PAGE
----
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Liberty County, Florida

Liberty County was created as the 32nd county on December 15, 1855, from lands contained within the Forbes Grant. Liberty County was originally a part of Escambia County. At that time, Florida was divided into two big areas. Everything east of the Suwannee River was St. Johns County. Everything west of the Suwannee River was Escambia County. Later on, it became a part of Jackson County, then a part of Gadsden County. Now, Gadsden County serves as Liberty County's northern boundary. Franklin County as it's southern boundary, the Ochlockonee River as the eastern boundary, and the Apalachicola River as the western. The county seat has variously been know as Ricoe's Bluff, Riddeysville and Bristol. Indian mounds, arrow heads and pieces of clay pottery are scattered throughout the county reminding us that the first settlers were Indians. A lone orange tree, protected by swampy undergrowth, survives in the River Styx vicinity substantiating tales of orange groves which were tended by homesteaders. Huge buggy wheels, old hand saws, and discarded axes scattered through out the county show existence of our founding fathers. Unmarked graves and old abandoned cemeteries are discovered by hunters and explorers. Liberty County is sparsely populated because so much of its area is devoted to forests and wildlife. It is a woodland lover's paradise! More than half of the county is taken up by the Apalachicola National Forest.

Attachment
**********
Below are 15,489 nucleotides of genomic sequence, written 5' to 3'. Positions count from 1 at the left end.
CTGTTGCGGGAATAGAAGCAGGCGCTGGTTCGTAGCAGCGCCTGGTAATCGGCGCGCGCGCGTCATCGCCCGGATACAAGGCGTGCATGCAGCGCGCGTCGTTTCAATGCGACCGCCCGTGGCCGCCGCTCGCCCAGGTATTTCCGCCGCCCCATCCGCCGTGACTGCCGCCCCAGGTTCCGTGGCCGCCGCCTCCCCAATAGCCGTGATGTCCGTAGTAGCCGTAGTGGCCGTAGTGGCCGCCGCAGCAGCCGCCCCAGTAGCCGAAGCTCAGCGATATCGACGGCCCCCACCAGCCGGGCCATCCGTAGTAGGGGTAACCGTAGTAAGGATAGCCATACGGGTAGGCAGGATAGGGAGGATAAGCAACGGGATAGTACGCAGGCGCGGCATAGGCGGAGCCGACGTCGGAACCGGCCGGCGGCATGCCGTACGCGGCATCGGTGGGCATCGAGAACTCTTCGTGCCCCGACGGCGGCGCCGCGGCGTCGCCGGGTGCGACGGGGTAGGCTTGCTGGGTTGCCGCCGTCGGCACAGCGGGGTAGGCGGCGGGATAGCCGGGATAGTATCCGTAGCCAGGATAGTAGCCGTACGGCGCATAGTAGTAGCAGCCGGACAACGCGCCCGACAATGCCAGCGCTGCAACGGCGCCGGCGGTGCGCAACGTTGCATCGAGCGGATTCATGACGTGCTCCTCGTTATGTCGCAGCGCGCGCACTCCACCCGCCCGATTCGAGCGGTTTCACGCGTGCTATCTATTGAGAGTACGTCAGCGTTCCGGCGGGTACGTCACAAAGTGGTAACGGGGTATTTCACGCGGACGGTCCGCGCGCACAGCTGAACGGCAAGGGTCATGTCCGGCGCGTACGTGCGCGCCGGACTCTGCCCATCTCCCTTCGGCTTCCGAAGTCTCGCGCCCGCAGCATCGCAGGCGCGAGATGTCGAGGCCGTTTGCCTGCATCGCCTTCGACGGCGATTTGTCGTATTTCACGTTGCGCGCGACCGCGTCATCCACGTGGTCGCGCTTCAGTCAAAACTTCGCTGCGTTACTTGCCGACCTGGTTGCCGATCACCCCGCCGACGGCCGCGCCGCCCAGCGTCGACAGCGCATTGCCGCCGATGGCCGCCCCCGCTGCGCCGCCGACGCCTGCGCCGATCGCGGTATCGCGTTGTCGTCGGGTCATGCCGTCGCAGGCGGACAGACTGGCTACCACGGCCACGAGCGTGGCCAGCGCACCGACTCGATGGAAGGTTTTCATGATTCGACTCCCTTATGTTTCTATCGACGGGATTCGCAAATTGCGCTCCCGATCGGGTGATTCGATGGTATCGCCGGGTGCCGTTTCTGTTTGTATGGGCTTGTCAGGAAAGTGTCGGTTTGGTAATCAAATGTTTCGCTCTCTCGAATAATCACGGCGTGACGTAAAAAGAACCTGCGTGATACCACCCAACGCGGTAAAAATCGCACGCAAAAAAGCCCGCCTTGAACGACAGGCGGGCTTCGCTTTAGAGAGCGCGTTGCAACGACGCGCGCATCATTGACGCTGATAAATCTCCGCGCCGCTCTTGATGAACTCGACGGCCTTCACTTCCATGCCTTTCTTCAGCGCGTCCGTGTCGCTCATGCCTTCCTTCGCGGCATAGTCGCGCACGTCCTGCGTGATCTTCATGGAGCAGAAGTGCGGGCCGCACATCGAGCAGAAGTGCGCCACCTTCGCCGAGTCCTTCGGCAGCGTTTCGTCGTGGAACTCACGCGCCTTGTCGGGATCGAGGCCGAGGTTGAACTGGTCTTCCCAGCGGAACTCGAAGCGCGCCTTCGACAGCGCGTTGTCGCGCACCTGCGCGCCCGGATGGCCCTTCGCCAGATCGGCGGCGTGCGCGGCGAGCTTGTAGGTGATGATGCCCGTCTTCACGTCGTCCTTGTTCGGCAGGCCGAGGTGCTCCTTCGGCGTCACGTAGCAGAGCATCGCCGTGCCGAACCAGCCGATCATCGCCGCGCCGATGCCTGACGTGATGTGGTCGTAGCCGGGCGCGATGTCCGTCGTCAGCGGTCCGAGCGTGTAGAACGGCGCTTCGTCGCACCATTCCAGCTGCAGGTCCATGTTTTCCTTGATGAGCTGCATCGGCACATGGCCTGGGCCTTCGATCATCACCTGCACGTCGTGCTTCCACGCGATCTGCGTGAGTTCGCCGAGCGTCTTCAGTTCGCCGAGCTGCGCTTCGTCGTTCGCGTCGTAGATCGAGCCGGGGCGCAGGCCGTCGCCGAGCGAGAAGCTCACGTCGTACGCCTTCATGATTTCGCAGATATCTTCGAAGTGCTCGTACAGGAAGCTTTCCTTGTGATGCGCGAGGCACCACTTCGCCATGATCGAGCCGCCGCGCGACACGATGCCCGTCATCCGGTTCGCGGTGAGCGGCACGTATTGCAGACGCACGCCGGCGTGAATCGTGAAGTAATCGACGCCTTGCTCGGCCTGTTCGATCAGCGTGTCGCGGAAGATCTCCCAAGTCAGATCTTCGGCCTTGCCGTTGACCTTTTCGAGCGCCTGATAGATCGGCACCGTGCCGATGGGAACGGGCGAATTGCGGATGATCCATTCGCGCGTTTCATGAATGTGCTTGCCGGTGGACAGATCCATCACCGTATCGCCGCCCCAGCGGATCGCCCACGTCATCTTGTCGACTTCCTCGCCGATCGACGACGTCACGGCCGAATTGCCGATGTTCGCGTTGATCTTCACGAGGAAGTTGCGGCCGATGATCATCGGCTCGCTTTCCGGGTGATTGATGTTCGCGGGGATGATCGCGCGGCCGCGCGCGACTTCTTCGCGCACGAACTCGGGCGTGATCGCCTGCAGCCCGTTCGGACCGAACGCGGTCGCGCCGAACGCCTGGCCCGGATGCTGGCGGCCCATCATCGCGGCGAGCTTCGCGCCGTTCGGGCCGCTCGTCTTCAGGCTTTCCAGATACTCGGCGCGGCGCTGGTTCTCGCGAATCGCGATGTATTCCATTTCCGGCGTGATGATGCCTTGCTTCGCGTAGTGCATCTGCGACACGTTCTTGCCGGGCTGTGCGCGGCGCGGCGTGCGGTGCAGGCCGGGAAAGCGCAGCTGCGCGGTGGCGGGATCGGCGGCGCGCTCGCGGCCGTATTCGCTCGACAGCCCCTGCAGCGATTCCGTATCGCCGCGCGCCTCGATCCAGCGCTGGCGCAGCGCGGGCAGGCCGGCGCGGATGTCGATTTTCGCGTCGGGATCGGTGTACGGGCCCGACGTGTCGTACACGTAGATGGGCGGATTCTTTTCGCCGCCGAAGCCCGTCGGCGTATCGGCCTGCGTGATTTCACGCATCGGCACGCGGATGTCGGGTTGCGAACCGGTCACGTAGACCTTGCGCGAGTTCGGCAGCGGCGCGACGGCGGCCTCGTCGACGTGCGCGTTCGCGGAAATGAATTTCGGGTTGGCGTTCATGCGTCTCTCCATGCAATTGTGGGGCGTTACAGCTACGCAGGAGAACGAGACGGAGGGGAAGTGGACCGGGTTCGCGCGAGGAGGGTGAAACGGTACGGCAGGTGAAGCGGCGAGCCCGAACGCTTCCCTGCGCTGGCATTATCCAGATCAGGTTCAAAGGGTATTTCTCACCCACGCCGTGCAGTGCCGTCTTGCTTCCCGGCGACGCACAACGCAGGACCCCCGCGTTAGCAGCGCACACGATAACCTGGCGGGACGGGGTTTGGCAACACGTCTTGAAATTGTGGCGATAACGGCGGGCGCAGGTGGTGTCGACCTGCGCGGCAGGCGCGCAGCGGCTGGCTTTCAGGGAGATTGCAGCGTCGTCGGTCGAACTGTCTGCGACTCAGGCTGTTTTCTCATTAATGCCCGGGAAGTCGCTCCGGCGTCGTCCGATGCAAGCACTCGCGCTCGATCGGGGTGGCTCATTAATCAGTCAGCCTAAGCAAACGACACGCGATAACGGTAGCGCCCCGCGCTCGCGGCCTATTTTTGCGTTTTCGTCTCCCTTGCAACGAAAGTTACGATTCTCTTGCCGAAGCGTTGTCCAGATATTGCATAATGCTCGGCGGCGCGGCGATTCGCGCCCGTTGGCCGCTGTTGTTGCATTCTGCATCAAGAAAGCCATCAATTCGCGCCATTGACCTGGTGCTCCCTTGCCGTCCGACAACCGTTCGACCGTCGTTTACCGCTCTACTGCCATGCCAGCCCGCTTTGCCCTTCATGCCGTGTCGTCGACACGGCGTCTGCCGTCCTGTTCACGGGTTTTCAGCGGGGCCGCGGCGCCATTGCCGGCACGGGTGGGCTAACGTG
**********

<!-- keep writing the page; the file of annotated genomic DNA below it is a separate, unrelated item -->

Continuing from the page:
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Webpage by James L. Edenfield
Created: 6 Jun 2002